Guided bone regeneration is a term used to describe the use of the barrier membranes to enhance complete osteogenesis by preventing the rapid ingrowth of fibroblasts into a bony defect and promoting the migration of osteogenic cells from adjacent bony edges or bone marrow into the defect in an unimpeded fashion. Hyaluronic acid (HA) is a glycosaminoglycan of the general formula (C14H22NO11)n and is an essential component of the extracellular matrix in connective tissue, which is found in abundance in the alveolar environment. The most important function of HA is its involvement in tissue healing and repair. It has been shown that HA stimulates cell proliferation, migration and angiogenesis, re-epithelialization and proliferation of basal keratinocytes and reduces collagen and scar tissue formation. This text presents our clinical experiences and outcomes following HA applications in various implant surgery procedures. According to our clinical outcomes, HA is a highly promising material for improving therapeutic outcomes for oral implantology.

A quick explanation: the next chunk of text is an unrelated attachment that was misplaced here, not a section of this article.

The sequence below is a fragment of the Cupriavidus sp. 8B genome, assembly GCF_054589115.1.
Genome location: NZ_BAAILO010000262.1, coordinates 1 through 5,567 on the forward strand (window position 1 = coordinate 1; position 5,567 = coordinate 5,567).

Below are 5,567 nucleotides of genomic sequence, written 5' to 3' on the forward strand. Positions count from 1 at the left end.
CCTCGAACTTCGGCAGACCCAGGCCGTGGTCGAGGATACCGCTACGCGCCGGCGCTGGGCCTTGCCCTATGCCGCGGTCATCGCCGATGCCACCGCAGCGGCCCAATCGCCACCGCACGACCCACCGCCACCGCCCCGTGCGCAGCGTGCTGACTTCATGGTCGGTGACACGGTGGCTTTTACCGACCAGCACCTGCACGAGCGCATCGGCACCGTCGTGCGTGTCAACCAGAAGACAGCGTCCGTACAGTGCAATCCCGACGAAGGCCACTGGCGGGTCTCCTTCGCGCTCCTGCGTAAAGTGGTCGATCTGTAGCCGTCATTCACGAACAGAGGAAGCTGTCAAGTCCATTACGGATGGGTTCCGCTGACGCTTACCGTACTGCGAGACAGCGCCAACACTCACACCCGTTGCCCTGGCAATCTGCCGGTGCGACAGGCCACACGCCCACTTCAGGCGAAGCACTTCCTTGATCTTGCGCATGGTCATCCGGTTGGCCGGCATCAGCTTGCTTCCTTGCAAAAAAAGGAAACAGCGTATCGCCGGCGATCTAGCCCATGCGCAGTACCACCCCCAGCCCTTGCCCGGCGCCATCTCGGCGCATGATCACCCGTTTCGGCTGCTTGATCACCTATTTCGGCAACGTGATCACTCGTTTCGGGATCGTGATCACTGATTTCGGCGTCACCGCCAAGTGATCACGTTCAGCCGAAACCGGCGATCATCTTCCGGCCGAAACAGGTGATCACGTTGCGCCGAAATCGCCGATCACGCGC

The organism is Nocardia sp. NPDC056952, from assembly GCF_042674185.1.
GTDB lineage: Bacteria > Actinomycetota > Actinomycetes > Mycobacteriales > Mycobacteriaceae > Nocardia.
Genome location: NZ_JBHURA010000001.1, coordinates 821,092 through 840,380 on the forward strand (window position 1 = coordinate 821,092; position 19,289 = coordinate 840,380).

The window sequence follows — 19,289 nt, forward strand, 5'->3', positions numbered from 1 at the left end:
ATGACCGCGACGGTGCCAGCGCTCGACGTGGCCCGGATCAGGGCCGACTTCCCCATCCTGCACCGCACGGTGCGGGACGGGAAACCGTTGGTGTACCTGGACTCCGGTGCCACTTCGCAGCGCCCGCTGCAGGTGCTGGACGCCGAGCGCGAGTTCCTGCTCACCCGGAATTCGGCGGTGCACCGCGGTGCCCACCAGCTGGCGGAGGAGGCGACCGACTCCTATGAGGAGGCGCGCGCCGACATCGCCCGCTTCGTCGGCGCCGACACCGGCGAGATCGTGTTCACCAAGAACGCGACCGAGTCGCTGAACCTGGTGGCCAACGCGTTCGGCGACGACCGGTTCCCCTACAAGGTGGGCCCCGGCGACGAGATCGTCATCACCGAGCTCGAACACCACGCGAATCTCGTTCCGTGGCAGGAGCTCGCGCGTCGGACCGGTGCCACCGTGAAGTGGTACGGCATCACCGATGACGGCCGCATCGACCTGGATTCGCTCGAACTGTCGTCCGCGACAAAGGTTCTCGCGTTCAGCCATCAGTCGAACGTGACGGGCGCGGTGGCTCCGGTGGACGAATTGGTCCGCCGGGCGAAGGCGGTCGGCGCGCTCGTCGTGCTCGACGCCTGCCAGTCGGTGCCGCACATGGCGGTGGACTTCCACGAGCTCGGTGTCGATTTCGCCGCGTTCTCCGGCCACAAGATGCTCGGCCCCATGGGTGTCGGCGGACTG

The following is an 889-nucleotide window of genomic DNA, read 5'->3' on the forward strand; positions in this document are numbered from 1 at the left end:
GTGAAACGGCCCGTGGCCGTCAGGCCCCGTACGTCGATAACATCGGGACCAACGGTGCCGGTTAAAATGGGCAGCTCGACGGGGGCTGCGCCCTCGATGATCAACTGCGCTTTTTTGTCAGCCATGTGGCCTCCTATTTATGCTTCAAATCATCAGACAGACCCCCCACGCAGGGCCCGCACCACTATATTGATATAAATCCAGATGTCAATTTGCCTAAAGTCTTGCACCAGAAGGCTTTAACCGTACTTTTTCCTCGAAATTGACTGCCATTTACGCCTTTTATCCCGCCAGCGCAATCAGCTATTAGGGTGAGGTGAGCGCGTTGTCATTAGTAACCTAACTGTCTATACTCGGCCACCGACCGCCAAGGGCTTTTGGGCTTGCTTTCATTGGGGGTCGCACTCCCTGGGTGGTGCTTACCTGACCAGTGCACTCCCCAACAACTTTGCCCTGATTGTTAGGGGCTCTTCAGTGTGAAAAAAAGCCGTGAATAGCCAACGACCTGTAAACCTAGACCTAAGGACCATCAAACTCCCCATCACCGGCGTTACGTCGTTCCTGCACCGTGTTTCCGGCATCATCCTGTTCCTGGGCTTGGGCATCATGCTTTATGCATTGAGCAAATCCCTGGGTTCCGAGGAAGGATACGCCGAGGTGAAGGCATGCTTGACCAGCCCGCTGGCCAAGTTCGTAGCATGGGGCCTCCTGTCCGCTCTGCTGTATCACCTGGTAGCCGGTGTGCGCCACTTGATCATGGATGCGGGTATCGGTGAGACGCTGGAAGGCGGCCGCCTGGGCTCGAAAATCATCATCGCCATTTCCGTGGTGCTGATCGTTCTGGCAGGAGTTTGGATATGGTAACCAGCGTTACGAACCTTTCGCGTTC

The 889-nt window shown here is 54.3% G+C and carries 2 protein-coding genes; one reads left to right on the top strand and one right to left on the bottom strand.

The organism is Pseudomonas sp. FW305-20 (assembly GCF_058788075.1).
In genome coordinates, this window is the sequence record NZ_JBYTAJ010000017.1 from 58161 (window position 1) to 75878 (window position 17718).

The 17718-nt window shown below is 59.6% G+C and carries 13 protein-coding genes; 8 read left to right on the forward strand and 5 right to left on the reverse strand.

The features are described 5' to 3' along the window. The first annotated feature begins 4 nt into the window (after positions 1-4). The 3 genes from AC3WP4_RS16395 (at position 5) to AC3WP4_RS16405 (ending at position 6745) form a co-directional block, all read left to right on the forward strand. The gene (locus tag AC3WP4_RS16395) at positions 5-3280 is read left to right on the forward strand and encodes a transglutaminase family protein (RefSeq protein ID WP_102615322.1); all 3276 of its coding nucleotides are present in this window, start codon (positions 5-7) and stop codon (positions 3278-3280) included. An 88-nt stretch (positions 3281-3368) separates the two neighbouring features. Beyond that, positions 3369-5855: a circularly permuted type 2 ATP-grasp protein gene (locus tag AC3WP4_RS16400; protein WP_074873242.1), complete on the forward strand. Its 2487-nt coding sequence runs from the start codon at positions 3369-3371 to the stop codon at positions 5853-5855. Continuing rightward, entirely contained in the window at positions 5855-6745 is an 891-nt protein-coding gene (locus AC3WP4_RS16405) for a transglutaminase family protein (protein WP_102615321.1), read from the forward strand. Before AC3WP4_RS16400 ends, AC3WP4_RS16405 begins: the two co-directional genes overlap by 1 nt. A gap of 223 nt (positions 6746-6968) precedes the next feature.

Part of the book: A Textbook of Advanced Oral and Maxillofacial Surgery
Inadequate bone volume at the implant recipient site presents a clinical challenge for many dental practitioners. To overcome these problems, several approaches have been developed and are currently used, including bone grafting strategies and distraction osteogenesis. Mesenchymal stem cells (MSCs) have gained their popularity within the last two decades, with regard to promising clinical results in improving the bone architecture at the implant recipient site. The aim of this chapter was to briefly outline the accessibility properties, differentiation capacities, isolation, and characterization of MSCs with regard to optimizing bone volume in dental implantology. Additionally, potential benefits and pitfalls are discussed in comparison with the conventional bone augmentation techniques.
Part of the book: Mesenchymal Stem Cells